Can you believe it’s already week three of the new school year? If your kids are already complaining about eating the same old peanut butter and jelly sandwich day after day — or, if you’re simply looking for some healthy alternatives to school lunches — look no further. Here’s some healthy (and tasty!) ideas for your child’s mid-day meal, courtesy of Gillette dieticians Karri Larson and Stephanie Campbell.
“A healthy, nutritious lunch helps kids stay focused in school, gives them energy for physical activity, and can lead to a lifetime of smart food choices,” adds Campbell. Who knows? These ideas may become your lunch favorites, too!
Home-made Lunchable: Slice desired cheese, along with your child’s choice of meat and whole grain crackers. Add fresh fruit or raw carrots to have a balanced lunch.
Pita Sandwich: Stuff with hummus, meat or cheese and vegetables for an alternative to a sandwich.
Trail Mix: Include various nuts and fortified cereal, raisins, dried cranberries, and granola for a balance of protein, fiber, and antioxidants.
Sandwiches: Tuna, turkey, chicken, and egg salad are healthy alternatives to your run-of-the-mill sandwich. Add lettuce, tomato or other veggies your child likes.
Pasta Salad: Use whole grain pasta, and remember to add low fat cheese and vegetables such as celery, peppers, chickpeas, and cucumbers.
Hard Boiled Eggs: A great way to get in protein without the nitrates that are often found in lunch meats.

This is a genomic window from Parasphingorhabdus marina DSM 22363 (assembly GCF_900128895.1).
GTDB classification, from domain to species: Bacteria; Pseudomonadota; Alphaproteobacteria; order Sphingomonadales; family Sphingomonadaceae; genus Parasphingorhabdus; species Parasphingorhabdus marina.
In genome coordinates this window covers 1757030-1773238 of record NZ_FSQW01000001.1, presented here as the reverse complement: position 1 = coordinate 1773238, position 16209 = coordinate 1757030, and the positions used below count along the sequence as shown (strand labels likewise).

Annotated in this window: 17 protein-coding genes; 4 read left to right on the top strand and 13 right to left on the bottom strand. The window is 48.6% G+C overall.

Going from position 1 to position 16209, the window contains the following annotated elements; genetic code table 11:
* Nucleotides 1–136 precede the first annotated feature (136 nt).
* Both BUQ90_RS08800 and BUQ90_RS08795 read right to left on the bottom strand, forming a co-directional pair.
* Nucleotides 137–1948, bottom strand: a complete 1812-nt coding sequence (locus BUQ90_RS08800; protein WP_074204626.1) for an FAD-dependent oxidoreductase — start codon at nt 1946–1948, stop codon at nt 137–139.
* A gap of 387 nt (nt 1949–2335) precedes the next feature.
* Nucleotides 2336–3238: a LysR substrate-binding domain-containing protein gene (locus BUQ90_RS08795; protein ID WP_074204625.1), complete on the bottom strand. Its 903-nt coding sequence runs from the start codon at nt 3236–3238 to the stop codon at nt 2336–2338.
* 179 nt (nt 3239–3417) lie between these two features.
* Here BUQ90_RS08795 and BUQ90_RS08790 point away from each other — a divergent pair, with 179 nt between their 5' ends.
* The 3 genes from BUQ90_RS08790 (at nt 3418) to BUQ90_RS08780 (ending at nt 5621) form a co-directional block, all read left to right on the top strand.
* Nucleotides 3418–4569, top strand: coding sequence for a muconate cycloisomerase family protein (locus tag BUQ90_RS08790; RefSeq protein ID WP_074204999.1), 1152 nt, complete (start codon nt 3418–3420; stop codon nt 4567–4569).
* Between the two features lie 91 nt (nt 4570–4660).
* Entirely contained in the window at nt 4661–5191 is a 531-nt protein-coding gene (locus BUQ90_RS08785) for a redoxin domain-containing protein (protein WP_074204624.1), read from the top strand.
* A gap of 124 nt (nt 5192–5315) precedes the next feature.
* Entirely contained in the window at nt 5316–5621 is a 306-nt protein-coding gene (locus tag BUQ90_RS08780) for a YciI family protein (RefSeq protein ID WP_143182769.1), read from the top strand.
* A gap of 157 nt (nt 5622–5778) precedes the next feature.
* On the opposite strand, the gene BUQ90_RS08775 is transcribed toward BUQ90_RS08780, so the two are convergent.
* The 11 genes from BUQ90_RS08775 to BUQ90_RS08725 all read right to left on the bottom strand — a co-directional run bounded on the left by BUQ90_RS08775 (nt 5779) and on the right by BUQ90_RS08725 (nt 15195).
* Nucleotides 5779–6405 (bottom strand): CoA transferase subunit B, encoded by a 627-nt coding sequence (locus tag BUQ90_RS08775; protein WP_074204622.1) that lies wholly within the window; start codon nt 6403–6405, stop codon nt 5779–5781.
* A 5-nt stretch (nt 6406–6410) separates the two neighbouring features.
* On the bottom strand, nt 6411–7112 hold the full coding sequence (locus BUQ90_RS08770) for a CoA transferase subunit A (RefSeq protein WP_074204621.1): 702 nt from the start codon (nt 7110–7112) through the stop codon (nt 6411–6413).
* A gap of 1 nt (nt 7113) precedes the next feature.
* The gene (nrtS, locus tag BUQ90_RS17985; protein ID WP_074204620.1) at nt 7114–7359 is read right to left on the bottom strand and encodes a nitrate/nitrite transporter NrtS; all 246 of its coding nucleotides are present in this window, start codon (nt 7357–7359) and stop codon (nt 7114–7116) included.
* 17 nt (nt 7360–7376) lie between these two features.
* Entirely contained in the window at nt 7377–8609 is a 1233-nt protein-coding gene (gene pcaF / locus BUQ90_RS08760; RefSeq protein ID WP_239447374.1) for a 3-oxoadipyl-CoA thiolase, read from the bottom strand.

Fruit and Yogurt: Add fruit, fortified cereals or granola to increase your child’s fiber intake.
Veggie Wraps: Spread low fat dressing on the inside of a wheat tortilla and cut carrots sticks, peppers, and cucumbers into spears for the filling. Add a slice of cheese into the wrap as a source of protein.
While candies and chips are a fun treat, our dieticians encourage you to teach your kids about moderation and “sometimes” foods. And, of course, avoiding sugary beverages in favor of milk or water is not only healthier, but will promote concentration in afternoon lessons.
Do you have a question for our dieticians? Leave a comment here, and we’ll address it in our monthly “ask the dietician” post.
Here at Gillette we treat kids with disabilities, many of them complex. One of those conditions is hydrocephalus — a word that means, literally, water on the brain. When too much fluid builds up in the brain, it can cause serious symptoms like headaches and nausea, difficulties with balance and coordination, even personality changes.
The good news? Hydrocephalus can be managed by something called a shunt — a device that helps drain excess fluid away from the brain. Our neurosurgeons perform about 300 shunt operations each year for the more than 1,500 kids who come to Gillette for treatment of hydrocephalus.
The bad news? There’s currently no cure for hydrocephalus.